What would all marketers like to have? For one thing, they would like to have their customers’ or prospects’ undivided attention. However, that seems to be a tall order these days. According to a new Simultaneous Media Usage Study, highlighted by the Center for Media Research, getting someone’s undivided attention is difficult.
The study, conducted by BIGresearch, polled over 12,000 random respondents that were representative of the Census 2000 population. It clearly shows that most people multitask when “consuming” media. In fact, 70 percent of 25-34 year olds say they simultaneously access one or more media on a regular or occasional basis. The 55+ age group multitasks the least, but even 60 percent of that group says they simultaneously use two or more media on a regular or occasional basis.
Pay Per Call is one of those things that just seems ready to burst on the online marketing scene in a major way.
What I found really interesting in a recent Pay Per Call report summary from the Kelsey Group, was the author’s comment, “[Pay per] calls potentially also help ‘close the loop’ between online shopping and offline buying — the dominant transaction model into the foreseeable future.” We all know that people often shop and research online, but still buy locally. Pay Per Call is a way to convert a company’s national online marketing presence into directly trackable local Cost Per Lead actions. It is a way of harnessing the power of the Web and the power of the local Yellow Pages.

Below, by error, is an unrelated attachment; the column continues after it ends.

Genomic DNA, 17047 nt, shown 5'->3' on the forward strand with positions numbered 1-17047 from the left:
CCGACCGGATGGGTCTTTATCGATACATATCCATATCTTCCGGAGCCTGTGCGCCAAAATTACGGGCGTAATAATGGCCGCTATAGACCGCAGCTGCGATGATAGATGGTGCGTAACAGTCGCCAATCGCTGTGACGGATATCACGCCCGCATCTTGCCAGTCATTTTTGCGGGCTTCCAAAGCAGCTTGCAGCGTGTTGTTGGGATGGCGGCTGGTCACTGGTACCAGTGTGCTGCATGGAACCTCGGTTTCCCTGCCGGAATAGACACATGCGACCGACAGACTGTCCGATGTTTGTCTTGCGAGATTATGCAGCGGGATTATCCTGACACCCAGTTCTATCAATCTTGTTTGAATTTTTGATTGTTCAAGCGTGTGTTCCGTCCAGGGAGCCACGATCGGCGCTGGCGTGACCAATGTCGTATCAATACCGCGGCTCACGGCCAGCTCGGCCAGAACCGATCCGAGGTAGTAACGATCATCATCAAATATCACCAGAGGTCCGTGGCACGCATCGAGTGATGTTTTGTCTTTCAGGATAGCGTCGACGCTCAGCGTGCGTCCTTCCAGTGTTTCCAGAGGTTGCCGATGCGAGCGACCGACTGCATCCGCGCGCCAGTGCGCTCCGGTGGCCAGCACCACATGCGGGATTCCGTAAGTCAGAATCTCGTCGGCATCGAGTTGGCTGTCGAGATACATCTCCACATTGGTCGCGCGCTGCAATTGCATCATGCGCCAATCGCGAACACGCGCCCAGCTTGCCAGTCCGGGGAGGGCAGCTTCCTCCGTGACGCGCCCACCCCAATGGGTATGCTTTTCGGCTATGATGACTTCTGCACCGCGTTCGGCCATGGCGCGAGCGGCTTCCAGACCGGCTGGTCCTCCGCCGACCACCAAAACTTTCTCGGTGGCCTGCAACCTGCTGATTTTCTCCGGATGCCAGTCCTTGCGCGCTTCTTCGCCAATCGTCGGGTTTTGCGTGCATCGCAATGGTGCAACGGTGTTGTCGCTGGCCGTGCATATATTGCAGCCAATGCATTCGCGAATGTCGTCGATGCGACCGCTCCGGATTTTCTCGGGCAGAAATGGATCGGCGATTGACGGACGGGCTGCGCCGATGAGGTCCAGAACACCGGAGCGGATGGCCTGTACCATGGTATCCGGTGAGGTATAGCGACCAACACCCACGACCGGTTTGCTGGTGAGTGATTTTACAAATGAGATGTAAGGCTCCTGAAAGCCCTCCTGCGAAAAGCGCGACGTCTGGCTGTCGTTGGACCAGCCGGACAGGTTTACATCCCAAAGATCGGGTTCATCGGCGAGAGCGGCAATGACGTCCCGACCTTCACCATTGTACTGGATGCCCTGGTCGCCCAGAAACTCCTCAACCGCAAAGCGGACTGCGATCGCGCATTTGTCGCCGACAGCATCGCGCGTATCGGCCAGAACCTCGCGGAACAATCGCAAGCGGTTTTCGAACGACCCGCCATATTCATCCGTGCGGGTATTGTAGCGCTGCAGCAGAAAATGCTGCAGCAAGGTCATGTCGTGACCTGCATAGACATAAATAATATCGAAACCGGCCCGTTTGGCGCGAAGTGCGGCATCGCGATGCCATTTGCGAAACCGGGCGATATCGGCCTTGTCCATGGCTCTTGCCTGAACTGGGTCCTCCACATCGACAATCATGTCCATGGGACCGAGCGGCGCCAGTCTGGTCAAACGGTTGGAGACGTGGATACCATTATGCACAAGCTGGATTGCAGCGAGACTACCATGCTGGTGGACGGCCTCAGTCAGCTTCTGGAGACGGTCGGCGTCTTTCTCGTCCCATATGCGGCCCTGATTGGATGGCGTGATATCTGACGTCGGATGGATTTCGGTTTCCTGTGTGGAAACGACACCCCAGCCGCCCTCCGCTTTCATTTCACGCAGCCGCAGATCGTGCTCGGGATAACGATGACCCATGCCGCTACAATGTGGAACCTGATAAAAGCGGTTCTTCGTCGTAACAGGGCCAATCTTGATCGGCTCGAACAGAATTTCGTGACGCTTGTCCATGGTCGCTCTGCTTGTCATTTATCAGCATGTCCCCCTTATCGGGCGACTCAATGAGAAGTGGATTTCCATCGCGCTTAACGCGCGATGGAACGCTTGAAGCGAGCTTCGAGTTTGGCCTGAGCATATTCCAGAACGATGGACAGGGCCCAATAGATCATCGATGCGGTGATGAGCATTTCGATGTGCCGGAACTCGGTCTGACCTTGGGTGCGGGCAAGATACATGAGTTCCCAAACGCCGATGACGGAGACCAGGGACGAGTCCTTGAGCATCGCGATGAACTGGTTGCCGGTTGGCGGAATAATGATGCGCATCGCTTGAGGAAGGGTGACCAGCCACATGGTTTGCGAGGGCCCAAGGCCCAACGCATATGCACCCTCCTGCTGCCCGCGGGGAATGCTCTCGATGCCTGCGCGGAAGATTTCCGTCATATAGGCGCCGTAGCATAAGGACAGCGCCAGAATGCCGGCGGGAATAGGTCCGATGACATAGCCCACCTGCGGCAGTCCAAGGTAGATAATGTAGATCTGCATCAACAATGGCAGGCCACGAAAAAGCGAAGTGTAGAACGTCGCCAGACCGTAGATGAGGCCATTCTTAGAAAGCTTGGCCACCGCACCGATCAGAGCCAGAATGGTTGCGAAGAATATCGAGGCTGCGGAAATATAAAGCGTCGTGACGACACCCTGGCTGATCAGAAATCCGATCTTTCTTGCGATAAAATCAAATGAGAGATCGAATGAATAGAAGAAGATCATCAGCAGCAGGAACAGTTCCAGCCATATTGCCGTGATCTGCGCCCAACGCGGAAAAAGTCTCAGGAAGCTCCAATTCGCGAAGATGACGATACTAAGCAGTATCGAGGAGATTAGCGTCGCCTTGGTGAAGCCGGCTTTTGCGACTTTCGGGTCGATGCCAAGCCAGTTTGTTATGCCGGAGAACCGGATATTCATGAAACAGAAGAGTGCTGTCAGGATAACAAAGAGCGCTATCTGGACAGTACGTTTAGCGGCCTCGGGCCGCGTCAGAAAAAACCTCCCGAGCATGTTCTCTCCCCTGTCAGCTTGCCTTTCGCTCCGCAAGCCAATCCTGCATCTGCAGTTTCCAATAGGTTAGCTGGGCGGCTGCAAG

Greg Ness Posted in: Online Marketing
The other day I was wandering through Marshall Field’s and I had the distinct feeling I was being watched. I looked around, but no one was in sight. No one, that is, except a mannequin who was staring at me obliquely with a cold, vacant look. He was well dressed, polite (in a quiet, Minnesota-nice kinda way) and he had a head. You know it’s really difficult to find a mannequin with a head these days. Look around. Most new mannequins are headless. Must be the current mannequin chic.
“Hey man, how you doin’?” I asked.*